The vast variety of available software for Windows—from little system utilities from independent developers to complex business software suites—has been key to the operating system’s success. The downside to such an ecosystem is that it can be used to conceal undesirable code, ranging from nuisance code to adware-ridden software apps.
Now, Microsoft is helping administrators keep these drive-by downloads and other sneaky potential unwanted applications (PUAs) off their users’ Windows devices with a new Microsoft System Center 2012 Configuration Manager feature, said Microsoft Malware Protection Center (MMPC) staffers Geoff McDonald, Deepak Manohar and Dulce Montemayor in a Nov. 26 announcement.
“If you are an enterprise user, and you are running System Center Endpoint Protection (SCEP), or Forefront Endpoint Protection (FEP), it’s good to know that your infrastructure can be protected from PUA installations when you opt-in to the PUA protection feature,” they stated. “If enabled, PUA will be blocked at download and install time.”
Apart from slowing down a PC’s performance and cluttering up the Start menu, PUAs can put business data at risk and impose an additional burden on IT personnel.
Potential unwanted application “refers to unwanted application bundlers or their bundled applications,” stated the MMPC crew. “These applications can increase the risk of your network being infected with malware, cause malware infections to be harder to identify among the noise, and can waste help desk, IT and user time cleaning up the applications.”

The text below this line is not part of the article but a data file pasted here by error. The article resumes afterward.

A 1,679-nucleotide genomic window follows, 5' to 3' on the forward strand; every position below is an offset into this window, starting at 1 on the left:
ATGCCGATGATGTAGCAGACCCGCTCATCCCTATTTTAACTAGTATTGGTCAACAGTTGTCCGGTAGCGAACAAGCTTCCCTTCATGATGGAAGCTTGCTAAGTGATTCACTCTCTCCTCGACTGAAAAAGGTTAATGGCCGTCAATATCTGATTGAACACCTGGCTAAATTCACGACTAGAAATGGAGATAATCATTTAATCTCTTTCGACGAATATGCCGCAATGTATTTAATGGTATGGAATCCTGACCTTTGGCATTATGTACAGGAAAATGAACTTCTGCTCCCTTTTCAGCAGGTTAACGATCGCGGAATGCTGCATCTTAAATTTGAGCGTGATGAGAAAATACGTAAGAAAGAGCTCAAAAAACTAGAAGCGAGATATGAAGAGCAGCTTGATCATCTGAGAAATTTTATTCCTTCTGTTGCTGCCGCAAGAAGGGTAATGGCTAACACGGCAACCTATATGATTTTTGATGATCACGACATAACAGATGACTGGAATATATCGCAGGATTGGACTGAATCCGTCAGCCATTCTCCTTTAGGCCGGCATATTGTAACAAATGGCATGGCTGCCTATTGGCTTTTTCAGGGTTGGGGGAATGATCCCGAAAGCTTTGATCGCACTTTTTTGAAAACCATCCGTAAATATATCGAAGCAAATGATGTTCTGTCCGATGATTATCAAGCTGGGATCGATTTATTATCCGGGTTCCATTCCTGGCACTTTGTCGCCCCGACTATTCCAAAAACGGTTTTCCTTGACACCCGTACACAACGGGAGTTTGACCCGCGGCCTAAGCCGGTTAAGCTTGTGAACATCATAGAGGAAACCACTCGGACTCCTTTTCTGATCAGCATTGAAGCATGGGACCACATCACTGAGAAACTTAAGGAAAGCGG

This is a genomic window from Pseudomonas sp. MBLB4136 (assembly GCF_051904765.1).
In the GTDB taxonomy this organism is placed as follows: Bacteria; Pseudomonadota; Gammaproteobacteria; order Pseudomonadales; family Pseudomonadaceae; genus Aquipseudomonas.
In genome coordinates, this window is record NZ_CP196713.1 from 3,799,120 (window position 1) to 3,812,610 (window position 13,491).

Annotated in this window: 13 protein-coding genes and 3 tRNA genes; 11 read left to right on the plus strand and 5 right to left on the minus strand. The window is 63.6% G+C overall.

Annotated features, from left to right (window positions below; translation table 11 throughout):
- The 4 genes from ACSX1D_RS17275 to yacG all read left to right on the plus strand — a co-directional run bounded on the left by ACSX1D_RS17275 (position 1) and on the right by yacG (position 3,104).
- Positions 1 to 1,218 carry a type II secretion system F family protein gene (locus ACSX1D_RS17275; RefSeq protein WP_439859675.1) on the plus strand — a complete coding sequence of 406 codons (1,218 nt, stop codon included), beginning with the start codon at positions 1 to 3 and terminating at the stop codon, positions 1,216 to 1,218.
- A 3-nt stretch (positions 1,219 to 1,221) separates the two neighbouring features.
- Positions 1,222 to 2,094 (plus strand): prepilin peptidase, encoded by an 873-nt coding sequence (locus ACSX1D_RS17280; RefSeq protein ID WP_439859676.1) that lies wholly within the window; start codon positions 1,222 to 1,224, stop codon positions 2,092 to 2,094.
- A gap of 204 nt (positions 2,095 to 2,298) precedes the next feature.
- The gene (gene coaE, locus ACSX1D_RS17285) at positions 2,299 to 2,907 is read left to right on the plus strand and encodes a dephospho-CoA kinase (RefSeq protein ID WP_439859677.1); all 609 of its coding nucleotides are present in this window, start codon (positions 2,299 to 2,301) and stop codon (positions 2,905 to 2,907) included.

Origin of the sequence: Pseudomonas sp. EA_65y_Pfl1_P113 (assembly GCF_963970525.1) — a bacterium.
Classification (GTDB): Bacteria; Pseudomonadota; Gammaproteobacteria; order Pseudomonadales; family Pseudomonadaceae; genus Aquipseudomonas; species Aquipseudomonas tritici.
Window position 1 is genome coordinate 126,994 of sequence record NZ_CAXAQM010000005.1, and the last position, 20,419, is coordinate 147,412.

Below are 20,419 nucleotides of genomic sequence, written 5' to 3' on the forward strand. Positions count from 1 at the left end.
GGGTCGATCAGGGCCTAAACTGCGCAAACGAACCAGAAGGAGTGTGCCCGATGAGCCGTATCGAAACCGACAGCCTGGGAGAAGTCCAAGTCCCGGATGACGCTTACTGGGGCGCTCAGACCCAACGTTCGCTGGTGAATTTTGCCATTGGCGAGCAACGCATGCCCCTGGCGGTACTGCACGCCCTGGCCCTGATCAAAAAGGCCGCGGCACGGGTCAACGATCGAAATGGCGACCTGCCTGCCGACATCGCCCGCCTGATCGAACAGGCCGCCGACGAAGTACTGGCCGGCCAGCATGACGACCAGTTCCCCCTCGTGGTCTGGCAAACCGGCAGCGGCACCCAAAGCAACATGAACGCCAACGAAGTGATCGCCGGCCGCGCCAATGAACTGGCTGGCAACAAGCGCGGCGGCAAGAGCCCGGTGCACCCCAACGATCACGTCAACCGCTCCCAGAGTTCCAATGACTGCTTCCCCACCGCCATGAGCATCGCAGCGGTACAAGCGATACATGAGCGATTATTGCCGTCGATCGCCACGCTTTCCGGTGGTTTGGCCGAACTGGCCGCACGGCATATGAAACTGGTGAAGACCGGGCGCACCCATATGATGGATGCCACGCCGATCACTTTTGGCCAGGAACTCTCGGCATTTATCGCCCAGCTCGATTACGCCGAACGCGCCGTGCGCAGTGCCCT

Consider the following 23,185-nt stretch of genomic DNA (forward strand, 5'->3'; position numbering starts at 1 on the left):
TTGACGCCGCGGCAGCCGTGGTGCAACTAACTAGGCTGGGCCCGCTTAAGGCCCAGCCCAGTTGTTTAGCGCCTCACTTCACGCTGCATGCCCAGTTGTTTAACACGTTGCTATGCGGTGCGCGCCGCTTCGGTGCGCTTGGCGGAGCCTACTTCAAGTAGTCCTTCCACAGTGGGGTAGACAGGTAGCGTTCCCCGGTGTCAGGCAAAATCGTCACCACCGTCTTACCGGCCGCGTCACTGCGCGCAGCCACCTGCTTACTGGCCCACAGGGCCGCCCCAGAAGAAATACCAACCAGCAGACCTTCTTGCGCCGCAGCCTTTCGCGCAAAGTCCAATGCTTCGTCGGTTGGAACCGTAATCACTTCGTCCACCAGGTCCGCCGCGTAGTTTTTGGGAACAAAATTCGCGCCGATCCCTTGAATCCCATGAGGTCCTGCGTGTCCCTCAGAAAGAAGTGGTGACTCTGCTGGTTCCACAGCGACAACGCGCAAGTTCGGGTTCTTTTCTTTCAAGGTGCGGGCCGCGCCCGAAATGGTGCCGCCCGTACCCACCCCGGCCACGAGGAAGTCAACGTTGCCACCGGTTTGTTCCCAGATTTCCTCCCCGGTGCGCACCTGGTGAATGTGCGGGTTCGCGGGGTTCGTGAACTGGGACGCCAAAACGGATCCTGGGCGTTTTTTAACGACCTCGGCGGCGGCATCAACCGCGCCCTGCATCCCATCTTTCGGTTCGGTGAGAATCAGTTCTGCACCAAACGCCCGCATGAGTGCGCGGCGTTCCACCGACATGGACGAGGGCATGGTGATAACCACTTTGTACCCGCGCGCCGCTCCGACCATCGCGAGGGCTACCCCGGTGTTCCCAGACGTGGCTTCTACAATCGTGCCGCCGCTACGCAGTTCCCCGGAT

PUAs run the gamut, they added. “Typical examples of behavior that we consider PUA include ad-injection, many types of software bundling, and persistent solicitation for payment for services based on fraudulent claims.”
Available only for enterprise customers, the opt-in Potentially Unwanted Application Protection feature acts much like antivirus software.
“PUA protection updates are included as part of the existing definition updates and cloud protection for Microsoft’s enterprise customers. No additional configuration is required besides opting in to PUA protection,” they stated. When enabled, client systems will begin detecting and blocking PUAs after the next system restart or signature update. Blocked PUAs can be viewed in SCEP’s history tab.
Naturally, false positives can crop up from time to time. Microsoft suggests that customers submit applications wrongfully flagged as PUAs to the MMPC developer resource site.
Before rolling out the new safeguard, Microsoft is advising enterprises to perform their due diligence and ensure that the feature adheres with an organization’s policies toward allowable software. It also helps to keep end users in the loop.
“With a corporate policy or guidance in place, it’s recommended to also sufficiently inform your end-users and your IT help desk about the updated policy or guidance so that they are aware that potentially unwanted applications are not allowed in your corporate environment,” said McDonald, Manohar and Montemayor. “This will pre-emptively inform your end users as to why SCEP or FEP is blocking their download.”
A concise deployment guide, including the required registry key policy settings, is available in this blog post.